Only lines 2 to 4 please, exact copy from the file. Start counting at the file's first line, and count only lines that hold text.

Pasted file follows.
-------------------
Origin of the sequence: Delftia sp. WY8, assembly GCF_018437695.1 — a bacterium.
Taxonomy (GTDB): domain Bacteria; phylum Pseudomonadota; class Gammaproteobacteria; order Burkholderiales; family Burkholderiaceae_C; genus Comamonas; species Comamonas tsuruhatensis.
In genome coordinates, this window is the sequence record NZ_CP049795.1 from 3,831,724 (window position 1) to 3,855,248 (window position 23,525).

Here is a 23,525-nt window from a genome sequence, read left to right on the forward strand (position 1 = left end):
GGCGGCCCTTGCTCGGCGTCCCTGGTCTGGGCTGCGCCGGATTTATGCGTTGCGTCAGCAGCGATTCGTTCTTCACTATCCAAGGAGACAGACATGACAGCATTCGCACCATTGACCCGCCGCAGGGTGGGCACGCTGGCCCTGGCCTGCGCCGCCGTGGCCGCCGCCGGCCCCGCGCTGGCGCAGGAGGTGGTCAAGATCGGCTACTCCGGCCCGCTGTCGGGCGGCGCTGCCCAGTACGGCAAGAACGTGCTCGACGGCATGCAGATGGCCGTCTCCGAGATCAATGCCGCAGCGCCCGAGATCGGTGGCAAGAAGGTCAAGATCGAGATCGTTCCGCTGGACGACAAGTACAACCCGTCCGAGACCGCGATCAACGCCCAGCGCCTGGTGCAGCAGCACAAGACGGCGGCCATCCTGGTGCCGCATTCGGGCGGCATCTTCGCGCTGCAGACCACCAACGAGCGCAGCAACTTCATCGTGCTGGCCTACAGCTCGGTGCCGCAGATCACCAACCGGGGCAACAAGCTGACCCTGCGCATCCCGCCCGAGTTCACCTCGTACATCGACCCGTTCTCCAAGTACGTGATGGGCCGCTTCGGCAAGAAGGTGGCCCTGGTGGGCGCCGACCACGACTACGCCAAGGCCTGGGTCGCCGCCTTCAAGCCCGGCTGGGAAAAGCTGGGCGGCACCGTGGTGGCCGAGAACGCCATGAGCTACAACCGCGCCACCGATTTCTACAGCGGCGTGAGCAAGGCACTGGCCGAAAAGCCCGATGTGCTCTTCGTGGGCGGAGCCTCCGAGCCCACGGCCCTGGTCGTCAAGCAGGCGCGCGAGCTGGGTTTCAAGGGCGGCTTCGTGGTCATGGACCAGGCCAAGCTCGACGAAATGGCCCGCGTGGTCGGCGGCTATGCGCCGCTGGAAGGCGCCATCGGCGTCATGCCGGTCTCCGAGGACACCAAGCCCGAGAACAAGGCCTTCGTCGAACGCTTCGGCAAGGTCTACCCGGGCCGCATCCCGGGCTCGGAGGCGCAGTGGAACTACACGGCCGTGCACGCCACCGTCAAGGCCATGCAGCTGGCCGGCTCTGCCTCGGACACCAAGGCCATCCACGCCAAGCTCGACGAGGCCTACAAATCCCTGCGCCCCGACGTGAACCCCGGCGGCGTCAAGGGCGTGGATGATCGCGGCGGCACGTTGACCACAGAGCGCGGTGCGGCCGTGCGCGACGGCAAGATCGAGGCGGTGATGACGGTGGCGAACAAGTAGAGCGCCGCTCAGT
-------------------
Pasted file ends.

Taxonomy (GTDB): domain Bacteria; phylum Pseudomonadota; class Gammaproteobacteria; order Burkholderiales; family Burkholderiaceae_C; genus Comamonas; species Comamonas tsuruhatensis.
In genome coordinates, this window is the sequence record NZ_CP049795.1 from 3,831,724 (window position 1) to 3,855,248 (window position 23,525).

Here is a 23,525-nt window from a genome sequence, read left to right on the forward strand (position 1 = left end):